Not long ago, the novelty of swimming with pigs off the shore of an uninhabited Bahama island elicited squeals of delight - and selfies aplenty.
Now, copycat attractions across the Bahamas are provoking concerns about mistreatment from animal rights advocates who are calling for regulation, inspection and limits on the number of swimming swine attractions.
Where is all the pigs' waste going? In the water.
If Kim Aranha, president of the Bahamas Humane Society, had her way, the government would outlaw the strange endeavour altogether.
"It's completely out of control," Aranha said in a telephone interview. "As an animal advocate, I hate it."
Aranha said the "swimming with pigs" phenomenon began years ago when some tourists boating through the Exuma chain noticed a group of pigs wandering around the beach of uninhabited Big Major Cay. As their boat approached, some of the pigs began swimming toward it.
"Pigs will do anything for food," Aranha said.
She estimated that more than 20 attractions have sprung up in recent years across the island chain - each offering tourists the opportunity to wade or boat in shallow waters as pigs beg them for scraps of food.
"People are travelling from Finland and Japan to see swimming pigs," she said. "Guys who operate boats on New Providence charge $US300 ($A426) to $US400 ($A568) to see swimming pigs and people will actually pay it so they can take pictures next to swimming pigs."
The attractions range in size from "Piggyville" on Abaco promoted by the Abaco Beach Resort and Boat Harbour Marina to, according to Aranha, "a guy that walks down Bay Street in Nassau with two pigs on a leash."
"They just go to the Ministry of Agriculture farm, buy a couple of piglets and they think they'll make millions."
Earlier this month, the Bahamas Tribune published portions of a social media post and photos from a Canadian travel blogger criticising treatment of pigs at a Freeport attraction called Celebrity Eco Adventures.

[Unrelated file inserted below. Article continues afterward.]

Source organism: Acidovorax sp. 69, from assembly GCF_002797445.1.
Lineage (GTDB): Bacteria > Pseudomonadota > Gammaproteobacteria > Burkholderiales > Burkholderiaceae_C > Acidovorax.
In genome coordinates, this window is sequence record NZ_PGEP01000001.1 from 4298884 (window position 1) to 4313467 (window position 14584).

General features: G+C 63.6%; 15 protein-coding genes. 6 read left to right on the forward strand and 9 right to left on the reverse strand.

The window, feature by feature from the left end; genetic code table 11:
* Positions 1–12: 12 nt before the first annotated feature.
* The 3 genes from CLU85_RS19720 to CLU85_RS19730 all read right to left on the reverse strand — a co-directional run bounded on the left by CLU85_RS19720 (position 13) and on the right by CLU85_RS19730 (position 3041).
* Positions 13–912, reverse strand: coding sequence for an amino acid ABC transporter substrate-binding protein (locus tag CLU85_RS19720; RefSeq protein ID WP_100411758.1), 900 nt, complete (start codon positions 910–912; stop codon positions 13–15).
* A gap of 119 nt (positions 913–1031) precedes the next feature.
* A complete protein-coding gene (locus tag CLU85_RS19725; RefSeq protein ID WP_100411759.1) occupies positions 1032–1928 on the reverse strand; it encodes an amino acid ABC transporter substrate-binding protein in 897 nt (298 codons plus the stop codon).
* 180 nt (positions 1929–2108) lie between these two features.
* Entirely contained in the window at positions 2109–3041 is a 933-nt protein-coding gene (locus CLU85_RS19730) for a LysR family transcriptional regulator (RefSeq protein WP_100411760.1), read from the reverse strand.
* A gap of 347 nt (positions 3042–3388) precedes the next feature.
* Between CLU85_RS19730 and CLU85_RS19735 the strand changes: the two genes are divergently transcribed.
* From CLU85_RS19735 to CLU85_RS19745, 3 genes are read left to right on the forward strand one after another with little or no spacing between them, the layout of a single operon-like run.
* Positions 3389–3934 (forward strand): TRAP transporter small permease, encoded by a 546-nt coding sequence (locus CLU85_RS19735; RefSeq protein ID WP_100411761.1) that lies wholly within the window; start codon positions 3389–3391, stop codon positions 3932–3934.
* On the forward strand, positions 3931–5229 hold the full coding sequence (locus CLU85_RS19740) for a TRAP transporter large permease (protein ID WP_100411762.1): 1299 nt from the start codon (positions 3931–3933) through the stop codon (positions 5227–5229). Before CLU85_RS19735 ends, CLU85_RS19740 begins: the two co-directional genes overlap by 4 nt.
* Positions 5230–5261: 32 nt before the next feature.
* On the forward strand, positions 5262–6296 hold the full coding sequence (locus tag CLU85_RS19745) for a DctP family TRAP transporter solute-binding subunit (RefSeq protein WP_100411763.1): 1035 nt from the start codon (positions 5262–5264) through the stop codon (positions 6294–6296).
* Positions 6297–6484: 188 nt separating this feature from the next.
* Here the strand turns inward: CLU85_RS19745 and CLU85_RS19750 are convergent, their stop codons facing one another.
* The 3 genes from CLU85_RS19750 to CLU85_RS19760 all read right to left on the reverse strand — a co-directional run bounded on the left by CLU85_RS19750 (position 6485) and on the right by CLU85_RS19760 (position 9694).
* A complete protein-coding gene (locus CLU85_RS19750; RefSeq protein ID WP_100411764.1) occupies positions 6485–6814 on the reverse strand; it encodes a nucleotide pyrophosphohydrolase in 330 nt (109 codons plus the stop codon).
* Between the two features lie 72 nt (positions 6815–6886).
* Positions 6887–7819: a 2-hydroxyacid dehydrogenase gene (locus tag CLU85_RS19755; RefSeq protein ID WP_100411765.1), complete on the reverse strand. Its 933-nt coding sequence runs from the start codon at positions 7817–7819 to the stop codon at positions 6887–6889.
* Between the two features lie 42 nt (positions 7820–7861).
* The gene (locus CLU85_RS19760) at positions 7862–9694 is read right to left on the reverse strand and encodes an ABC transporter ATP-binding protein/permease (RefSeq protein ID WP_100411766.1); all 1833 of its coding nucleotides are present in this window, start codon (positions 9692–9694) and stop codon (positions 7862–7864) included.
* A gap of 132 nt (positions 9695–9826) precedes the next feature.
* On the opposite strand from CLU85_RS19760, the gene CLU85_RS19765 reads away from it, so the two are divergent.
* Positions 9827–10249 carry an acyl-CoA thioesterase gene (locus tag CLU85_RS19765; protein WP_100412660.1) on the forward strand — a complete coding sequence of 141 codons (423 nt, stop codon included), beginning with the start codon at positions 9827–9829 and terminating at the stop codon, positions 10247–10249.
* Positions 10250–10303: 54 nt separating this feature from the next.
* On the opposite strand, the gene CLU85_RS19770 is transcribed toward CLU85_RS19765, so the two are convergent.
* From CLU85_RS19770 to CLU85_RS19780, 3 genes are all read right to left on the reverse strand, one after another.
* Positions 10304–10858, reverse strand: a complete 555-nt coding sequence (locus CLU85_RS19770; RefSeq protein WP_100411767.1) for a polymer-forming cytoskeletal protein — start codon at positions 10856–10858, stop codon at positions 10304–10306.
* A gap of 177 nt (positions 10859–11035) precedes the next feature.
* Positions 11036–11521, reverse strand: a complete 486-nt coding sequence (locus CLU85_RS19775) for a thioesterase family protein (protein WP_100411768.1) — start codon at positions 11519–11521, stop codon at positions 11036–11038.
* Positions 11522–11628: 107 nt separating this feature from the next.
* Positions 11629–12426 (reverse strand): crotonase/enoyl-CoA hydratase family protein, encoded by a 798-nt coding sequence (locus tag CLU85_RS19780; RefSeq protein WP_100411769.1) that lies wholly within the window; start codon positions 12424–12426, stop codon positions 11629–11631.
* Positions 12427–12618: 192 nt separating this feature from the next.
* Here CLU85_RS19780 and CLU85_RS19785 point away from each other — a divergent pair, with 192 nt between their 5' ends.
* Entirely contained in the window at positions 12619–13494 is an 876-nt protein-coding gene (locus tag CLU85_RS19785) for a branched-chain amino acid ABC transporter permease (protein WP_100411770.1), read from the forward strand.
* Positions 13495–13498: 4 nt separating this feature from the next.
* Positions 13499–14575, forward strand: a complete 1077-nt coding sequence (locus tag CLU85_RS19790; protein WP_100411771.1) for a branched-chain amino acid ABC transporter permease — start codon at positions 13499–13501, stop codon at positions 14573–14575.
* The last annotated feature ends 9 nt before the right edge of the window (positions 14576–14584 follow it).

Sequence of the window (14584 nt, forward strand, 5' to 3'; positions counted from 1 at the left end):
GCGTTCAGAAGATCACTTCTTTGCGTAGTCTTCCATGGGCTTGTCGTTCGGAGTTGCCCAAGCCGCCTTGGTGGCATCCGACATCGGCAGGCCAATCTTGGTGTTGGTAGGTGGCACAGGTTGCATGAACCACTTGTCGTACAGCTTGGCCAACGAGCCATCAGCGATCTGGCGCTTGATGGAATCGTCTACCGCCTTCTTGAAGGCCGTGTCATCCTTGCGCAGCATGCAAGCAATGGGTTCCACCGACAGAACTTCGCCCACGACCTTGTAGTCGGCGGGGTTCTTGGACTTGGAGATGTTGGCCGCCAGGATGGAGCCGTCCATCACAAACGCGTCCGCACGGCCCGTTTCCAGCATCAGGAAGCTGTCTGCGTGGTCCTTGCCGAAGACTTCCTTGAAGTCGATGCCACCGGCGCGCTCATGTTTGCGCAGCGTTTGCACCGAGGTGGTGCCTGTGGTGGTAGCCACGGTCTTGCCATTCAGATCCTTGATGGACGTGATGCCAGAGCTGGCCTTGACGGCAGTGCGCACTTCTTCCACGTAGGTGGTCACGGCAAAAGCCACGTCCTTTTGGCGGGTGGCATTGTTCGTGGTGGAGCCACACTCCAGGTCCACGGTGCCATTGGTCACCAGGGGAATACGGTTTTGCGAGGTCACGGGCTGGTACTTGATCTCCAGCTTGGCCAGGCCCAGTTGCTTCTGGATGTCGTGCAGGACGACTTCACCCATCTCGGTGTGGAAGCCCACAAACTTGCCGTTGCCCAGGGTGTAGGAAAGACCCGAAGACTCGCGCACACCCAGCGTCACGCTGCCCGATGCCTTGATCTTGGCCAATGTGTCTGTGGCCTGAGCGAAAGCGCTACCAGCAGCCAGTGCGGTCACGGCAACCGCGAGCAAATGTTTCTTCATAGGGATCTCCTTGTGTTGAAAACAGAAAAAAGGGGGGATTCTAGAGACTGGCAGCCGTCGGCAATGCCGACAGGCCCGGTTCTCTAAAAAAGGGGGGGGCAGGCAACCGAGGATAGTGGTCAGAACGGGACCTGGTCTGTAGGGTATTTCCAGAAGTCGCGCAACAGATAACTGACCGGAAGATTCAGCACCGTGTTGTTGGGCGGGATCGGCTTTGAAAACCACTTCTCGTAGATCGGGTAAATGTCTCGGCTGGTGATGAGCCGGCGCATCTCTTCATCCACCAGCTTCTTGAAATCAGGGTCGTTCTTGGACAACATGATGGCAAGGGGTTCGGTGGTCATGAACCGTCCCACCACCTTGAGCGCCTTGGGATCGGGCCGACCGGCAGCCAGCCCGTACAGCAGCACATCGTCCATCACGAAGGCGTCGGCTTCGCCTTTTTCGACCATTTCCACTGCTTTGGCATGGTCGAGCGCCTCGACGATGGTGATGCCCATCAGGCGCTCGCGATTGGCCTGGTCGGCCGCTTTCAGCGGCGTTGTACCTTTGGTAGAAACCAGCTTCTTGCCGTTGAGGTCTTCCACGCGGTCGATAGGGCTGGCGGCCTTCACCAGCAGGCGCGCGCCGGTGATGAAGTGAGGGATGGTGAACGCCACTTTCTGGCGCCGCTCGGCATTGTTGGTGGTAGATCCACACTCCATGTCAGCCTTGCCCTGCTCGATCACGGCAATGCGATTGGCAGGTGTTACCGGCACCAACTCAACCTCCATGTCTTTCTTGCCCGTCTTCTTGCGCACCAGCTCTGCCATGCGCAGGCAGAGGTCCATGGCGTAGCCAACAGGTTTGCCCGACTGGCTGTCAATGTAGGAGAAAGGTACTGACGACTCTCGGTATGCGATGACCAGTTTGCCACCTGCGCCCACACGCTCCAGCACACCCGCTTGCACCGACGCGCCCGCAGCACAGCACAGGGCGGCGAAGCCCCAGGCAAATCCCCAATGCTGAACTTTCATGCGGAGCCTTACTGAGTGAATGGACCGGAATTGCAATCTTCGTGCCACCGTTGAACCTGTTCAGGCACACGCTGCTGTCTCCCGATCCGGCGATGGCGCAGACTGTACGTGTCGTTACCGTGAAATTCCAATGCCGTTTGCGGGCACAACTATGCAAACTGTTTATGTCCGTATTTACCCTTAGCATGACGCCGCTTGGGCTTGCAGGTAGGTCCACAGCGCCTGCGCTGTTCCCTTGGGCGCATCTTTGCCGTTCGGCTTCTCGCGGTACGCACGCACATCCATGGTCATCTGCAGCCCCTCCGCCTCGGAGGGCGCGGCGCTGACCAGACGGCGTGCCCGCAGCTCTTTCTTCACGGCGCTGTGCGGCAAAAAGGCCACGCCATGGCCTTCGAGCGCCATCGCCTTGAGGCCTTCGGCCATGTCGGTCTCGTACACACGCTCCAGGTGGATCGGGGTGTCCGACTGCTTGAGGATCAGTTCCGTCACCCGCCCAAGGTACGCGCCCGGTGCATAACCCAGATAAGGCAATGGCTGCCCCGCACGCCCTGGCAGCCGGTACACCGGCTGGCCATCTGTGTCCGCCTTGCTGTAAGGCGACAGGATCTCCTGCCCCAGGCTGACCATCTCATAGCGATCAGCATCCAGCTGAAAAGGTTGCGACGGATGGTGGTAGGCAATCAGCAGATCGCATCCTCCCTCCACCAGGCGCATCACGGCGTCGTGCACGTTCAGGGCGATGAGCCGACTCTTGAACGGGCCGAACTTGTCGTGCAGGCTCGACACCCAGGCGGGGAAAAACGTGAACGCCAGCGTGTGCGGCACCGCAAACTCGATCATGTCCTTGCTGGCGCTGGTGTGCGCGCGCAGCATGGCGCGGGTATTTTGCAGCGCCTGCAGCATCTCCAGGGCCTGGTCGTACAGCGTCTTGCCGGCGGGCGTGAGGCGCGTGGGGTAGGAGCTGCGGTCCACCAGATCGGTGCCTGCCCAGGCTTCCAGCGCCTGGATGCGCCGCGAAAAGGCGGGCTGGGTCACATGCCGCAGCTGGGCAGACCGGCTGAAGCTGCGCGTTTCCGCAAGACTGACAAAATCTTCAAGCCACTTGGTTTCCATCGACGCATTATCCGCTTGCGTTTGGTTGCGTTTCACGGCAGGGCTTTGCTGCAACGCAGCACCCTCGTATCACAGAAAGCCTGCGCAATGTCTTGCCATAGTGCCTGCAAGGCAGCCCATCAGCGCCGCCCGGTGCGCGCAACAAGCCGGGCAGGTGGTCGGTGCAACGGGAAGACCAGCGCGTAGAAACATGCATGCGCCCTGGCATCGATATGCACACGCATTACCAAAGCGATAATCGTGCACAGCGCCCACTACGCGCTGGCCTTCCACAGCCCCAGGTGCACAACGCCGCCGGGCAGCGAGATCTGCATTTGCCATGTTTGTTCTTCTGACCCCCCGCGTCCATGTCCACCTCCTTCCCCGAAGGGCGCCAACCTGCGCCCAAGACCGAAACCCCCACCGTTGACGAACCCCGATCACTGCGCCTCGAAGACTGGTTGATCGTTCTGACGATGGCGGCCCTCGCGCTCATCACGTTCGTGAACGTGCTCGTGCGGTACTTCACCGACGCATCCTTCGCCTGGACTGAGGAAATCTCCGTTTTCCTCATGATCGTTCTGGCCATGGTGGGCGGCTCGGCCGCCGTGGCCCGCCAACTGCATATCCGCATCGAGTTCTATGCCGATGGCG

Writing on her Facebook page under the handle Kennidy From Canada, blogger Kennidy Fisher said she signed up for the excursion expecting the "beautiful and wonderful" Exuma experience she had heard about.
But at the Freeport attraction, she saw pigs corralled in a pen, exposed to wind and high seas on a narrow, unshaded cay, then tossed by employees into rough waves as the excursion boat she was in approached the shore.
"The men then went on a kayak across the water which they themselves could barely swim in, they let all the piggies out of the crate and THEN threw them in the water, IN HUGE WAVES, with current, they made these pigs swim in water and they were not allowed back on the beach every time they tried to get back onto shore, and they are fighting for their lives, and people are just trying to take photos with them, it was horrible."
Fisher said she chose not to participate further in the excursion, which cost $US30 per person. In an interview via Messenger, she said she was surprised at "how everyone there could see how unusual it was and still chose to participate."
A woman at Celebrity Eco Adventures who answered a phone call from the South Florida Sun Sentinel seeking comment about the controversy said she would relay the request to her public relations representative.
An April 18 Bahamas Tribune report quoted proprietor Barbara Danville as saying the attraction's pigs are "healthy, well kept and being properly housed and cared for."